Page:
Hitler and the Power of Aesthetics
Overlook Press, 2004 - Biography & Autobiography - 456 pages
A startling reassessment of HitlerÂ's aims and motivations, Frederic SpottsÂ's Hitler and the Power of Aesthetics is an adroitly argued and highly original work that provides the key to a fuller understanding of the Third Reich. Spotts, author of the distinguished Bayreuth: A History of the Wagner Festival, convincingly demonstrates that unlike the traditional biographical view that Hitler was an Â“unpersonÂ” who had no life outside of politics, HitlerÂ's interest in the arts was as intense as his racismÂ—and that he used the arts to disguise the heinous crimes that were the means to fulfilling his ends.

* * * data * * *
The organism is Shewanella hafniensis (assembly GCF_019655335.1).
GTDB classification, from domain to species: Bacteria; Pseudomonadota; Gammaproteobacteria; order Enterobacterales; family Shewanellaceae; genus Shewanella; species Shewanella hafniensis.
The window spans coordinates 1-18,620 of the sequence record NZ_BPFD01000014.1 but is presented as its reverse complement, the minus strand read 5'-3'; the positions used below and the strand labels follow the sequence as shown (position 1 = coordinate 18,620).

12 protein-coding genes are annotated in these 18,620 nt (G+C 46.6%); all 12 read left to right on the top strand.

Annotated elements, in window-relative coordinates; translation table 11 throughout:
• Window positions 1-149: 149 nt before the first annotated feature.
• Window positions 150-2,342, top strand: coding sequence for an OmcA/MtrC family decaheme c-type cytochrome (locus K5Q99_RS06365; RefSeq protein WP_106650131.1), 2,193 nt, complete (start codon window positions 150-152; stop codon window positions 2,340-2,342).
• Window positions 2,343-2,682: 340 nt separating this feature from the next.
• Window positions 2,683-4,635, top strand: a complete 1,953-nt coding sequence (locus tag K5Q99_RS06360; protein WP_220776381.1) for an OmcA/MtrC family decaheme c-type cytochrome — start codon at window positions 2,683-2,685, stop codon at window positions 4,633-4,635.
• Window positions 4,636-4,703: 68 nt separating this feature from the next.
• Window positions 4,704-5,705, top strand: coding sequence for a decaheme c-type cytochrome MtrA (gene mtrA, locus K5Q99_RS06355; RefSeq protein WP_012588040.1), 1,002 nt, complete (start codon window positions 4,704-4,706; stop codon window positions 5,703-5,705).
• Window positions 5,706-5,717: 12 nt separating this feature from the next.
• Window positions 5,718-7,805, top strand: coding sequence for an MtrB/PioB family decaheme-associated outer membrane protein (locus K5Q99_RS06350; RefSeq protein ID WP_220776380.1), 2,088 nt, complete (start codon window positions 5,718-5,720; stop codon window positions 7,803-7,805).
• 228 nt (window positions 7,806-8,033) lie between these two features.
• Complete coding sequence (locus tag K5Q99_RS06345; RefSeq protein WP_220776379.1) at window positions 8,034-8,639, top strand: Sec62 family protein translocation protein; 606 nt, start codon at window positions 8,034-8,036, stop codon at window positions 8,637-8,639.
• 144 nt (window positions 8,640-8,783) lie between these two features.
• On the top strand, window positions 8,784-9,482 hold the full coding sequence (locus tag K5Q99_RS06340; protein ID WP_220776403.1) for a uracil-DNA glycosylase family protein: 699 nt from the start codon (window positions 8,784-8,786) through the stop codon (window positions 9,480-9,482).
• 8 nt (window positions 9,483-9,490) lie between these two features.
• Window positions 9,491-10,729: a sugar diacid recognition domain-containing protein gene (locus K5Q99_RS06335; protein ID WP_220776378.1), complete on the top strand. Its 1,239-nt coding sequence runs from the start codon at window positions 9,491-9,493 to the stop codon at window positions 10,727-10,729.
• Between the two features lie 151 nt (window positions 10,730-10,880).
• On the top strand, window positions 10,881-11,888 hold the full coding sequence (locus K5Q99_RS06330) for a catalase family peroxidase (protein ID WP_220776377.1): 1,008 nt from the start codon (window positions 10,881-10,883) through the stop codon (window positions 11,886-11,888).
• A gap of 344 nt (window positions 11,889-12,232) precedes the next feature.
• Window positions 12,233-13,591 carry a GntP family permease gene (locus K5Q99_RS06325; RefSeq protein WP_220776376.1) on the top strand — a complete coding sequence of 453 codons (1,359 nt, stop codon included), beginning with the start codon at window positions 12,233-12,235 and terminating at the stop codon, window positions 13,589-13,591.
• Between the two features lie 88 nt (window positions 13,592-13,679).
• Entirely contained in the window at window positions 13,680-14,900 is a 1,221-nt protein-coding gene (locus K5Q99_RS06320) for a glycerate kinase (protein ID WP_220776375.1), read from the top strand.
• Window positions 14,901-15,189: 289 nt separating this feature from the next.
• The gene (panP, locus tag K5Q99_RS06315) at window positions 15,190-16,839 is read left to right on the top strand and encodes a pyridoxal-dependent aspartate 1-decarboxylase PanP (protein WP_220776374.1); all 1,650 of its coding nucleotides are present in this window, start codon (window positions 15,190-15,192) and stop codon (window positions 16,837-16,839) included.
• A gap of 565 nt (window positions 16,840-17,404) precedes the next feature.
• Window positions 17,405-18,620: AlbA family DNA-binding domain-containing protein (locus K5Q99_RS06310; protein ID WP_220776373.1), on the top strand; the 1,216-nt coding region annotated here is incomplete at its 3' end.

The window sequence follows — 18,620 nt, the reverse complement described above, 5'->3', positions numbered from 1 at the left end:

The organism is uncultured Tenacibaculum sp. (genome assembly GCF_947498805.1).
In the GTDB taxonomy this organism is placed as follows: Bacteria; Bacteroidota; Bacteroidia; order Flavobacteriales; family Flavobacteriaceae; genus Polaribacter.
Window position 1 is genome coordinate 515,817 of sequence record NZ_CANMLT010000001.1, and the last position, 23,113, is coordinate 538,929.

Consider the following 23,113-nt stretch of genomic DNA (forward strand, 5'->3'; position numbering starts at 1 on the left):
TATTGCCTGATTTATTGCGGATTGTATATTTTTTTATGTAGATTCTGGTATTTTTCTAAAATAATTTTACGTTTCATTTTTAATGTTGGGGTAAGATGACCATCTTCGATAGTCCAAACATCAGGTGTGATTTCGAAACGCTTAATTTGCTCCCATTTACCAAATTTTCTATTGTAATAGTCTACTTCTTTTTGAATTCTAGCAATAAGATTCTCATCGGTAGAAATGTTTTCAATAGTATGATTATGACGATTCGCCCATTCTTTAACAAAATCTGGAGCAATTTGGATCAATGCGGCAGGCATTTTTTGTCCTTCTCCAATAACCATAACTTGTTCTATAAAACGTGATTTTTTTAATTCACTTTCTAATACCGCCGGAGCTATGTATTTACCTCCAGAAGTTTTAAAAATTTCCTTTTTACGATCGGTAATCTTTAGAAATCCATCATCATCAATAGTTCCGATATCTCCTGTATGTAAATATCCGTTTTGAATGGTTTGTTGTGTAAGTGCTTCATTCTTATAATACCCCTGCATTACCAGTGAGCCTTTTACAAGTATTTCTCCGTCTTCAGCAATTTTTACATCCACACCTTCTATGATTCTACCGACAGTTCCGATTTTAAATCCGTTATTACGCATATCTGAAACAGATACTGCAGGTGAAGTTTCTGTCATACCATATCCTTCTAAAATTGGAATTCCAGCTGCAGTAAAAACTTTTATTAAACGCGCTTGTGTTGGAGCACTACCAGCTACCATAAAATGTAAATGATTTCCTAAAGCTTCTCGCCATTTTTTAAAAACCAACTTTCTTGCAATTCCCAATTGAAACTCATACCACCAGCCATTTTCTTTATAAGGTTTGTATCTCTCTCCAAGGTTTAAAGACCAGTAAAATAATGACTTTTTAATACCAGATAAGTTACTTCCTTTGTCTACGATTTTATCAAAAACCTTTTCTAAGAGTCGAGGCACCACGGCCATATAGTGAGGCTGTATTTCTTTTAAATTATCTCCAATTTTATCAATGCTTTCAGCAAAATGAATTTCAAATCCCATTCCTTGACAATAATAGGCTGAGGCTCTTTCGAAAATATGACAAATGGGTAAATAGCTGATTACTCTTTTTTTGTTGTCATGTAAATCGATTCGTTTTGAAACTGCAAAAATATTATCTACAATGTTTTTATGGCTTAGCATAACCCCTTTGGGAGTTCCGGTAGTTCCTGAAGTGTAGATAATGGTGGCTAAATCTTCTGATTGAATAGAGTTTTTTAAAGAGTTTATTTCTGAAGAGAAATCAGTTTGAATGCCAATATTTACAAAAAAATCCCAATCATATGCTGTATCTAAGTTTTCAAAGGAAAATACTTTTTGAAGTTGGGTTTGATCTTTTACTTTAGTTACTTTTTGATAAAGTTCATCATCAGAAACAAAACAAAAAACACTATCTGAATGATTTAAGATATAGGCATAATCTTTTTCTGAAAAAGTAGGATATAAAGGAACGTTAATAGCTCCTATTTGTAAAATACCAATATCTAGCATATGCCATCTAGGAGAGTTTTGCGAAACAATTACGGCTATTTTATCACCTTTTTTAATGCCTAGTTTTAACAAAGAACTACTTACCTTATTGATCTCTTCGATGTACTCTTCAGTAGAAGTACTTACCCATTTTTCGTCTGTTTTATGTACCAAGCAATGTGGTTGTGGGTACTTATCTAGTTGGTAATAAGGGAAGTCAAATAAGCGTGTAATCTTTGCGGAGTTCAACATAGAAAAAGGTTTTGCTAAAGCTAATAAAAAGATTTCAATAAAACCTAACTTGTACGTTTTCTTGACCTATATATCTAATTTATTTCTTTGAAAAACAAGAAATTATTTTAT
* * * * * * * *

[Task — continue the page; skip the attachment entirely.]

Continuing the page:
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Review: Hitler and the Power of AestheticsUser Review - Lydia - Goodreads
An engaging analysis of how Hitler, the failed visual artist, altered the phrase "those who can't do, teach" into "those who can't do, kill those who can." Read full review
Review: Hitler and the Power of AestheticsUser Review - Lauren - Goodreads
Incredibly interesting. I enjoyed the content and the back story into Hitler's life. It was a bit repetitive feeling at times, as a lot of the same points were brought forward, but a must-read for any history lovers. Read full review